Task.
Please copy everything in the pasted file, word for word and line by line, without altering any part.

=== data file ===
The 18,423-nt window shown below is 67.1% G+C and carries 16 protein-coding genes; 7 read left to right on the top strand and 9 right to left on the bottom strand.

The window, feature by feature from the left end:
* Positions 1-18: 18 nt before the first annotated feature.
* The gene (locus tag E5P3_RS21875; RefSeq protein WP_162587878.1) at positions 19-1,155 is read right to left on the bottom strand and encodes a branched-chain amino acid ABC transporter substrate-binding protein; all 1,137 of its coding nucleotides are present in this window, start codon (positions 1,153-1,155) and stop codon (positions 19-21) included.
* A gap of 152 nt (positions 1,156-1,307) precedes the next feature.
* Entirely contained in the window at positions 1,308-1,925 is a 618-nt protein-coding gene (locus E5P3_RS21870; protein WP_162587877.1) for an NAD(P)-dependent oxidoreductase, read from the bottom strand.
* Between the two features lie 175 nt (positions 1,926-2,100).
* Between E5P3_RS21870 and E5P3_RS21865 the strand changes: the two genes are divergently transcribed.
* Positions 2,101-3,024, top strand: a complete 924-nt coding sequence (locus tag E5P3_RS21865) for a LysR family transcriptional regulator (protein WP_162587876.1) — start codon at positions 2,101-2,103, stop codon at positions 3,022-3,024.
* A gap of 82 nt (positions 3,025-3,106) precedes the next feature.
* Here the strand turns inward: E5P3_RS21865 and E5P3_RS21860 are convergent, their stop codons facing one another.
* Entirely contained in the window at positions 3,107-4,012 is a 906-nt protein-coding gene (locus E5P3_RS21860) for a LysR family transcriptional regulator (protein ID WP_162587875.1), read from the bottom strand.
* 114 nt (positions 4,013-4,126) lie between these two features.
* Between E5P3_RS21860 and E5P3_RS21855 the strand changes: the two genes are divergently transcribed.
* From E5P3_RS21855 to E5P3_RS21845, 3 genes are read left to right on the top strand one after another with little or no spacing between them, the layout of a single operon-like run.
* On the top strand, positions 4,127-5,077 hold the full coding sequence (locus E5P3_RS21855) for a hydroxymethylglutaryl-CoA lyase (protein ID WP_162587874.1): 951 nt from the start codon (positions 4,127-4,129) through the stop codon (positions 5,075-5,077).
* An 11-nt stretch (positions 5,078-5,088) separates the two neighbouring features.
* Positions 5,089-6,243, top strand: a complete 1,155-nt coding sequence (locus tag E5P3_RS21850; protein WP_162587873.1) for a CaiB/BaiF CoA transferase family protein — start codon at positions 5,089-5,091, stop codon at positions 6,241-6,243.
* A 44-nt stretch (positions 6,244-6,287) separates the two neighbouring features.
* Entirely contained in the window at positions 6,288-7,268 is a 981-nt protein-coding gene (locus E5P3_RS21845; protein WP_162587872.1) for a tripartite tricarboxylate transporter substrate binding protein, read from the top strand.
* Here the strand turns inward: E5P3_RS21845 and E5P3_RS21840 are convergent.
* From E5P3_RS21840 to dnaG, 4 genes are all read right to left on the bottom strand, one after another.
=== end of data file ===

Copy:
The 18,423-nt window shown below is 67.1% G+C and carries 16 protein-coding genes; 7 read left to right on the top strand and 9 right to left on the bottom strand.

The window, feature by feature from the left end:
* Positions 1-18: 18 nt before the first annotated feature.
* The gene (locus tag E5P3_RS21875; RefSeq protein WP_162587878.1) at positions 19-1,155 is read right to left on the bottom strand and encodes a branched-chain amino acid ABC transporter substrate-binding protein; all 1,137 of its coding nucleotides are present in this window, start codon (positions 1,153-1,155) and stop codon (positions 19-21) included.
* A gap of 152 nt (positions 1,156-1,307) precedes the next feature.
* Entirely contained in the window at positions 1,308-1,925 is a 618-nt protein-coding gene (locus E5P3_RS21870; protein WP_162587877.1) for an NAD(P)-dependent oxidoreductase, read from the bottom strand.
* Between the two features lie 175 nt (positions 1,926-2,100).
* Between E5P3_RS21870 and E5P3_RS21865 the strand changes: the two genes are divergently transcribed.
* Positions 2,101-3,024, top strand: a complete 924-nt coding sequence (locus tag E5P3_RS21865) for a LysR family transcriptional regulator (protein WP_162587876.1) — start codon at positions 2,101-2,103, stop codon at positions 3,022-3,024.
* A gap of 82 nt (positions 3,025-3,106) precedes the next feature.
* Here the strand turns inward: E5P3_RS21865 and E5P3_RS21860 are convergent, their stop codons facing one another.
* Entirely contained in the window at positions 3,107-4,012 is a 906-nt protein-coding gene (locus E5P3_RS21860) for a LysR family transcriptional regulator (protein ID WP_162587875.1), read from the bottom strand.
* 114 nt (positions 4,013-4,126) lie between these two features.
* Between E5P3_RS21860 and E5P3_RS21855 the strand changes: the two genes are divergently transcribed.
* From E5P3_RS21855 to E5P3_RS21845, 3 genes are read left to right on the top strand one after another with little or no spacing between them, the layout of a single operon-like run.
* On the top strand, positions 4,127-5,077 hold the full coding sequence (locus E5P3_RS21855) for a hydroxymethylglutaryl-CoA lyase (protein ID WP_162587874.1): 951 nt from the start codon (positions 4,127-4,129) through the stop codon (positions 5,075-5,077).
* An 11-nt stretch (positions 5,078-5,088) separates the two neighbouring features.
* Positions 5,089-6,243, top strand: a complete 1,155-nt coding sequence (locus tag E5P3_RS21850; protein WP_162587873.1) for a CaiB/BaiF CoA transferase family protein — start codon at positions 5,089-5,091, stop codon at positions 6,241-6,243.
* A 44-nt stretch (positions 6,244-6,287) separates the two neighbouring features.
* Entirely contained in the window at positions 6,288-7,268 is a 981-nt protein-coding gene (locus E5P3_RS21845; protein WP_162587872.1) for a tripartite tricarboxylate transporter substrate binding protein, read from the top strand.
* Here the strand turns inward: E5P3_RS21845 and E5P3_RS21840 are convergent.
* From E5P3_RS21840 to dnaG, 4 genes are all read right to left on the bottom strand, one after another.